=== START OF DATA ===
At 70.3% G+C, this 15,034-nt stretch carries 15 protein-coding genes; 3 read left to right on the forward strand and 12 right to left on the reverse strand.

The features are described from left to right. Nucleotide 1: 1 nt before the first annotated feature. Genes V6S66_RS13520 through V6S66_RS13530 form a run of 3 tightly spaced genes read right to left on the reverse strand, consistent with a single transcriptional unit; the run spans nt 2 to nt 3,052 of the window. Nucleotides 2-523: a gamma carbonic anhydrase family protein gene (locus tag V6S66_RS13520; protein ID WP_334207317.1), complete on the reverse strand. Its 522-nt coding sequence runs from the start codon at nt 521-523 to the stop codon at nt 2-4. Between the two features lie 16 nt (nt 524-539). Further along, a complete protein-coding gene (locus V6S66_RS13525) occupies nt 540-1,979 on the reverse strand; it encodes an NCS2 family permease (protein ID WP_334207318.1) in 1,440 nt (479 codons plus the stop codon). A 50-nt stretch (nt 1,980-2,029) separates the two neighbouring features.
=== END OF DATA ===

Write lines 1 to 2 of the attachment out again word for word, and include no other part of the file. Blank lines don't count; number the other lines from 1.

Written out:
At 70.3% G+C, this 15,034-nt stretch carries 15 protein-coding genes; 3 read left to right on the forward strand and 12 right to left on the reverse strand.

The features are described from left to right. Nucleotide 1: 1 nt before the first annotated feature. Genes V6S66_RS13520 through V6S66_RS13530 form a run of 3 tightly spaced genes read right to left on the reverse strand, consistent with a single transcriptional unit; the run spans nt 2 to nt 3,052 of the window. Nucleotides 2-523: a gamma carbonic anhydrase family protein gene (locus tag V6S66_RS13520; protein ID WP_334207317.1), complete on the reverse strand. Its 522-nt coding sequence runs from the start codon at nt 521-523 to the stop codon at nt 2-4. Between the two features lie 16 nt (nt 524-539). Further along, a complete protein-coding gene (locus V6S66_RS13525) occupies nt 540-1,979 on the reverse strand; it encodes an NCS2 family permease (protein ID WP_334207318.1) in 1,440 nt (479 codons plus the stop codon). A 50-nt stretch (nt 1,980-2,029) separates the two neighbouring features.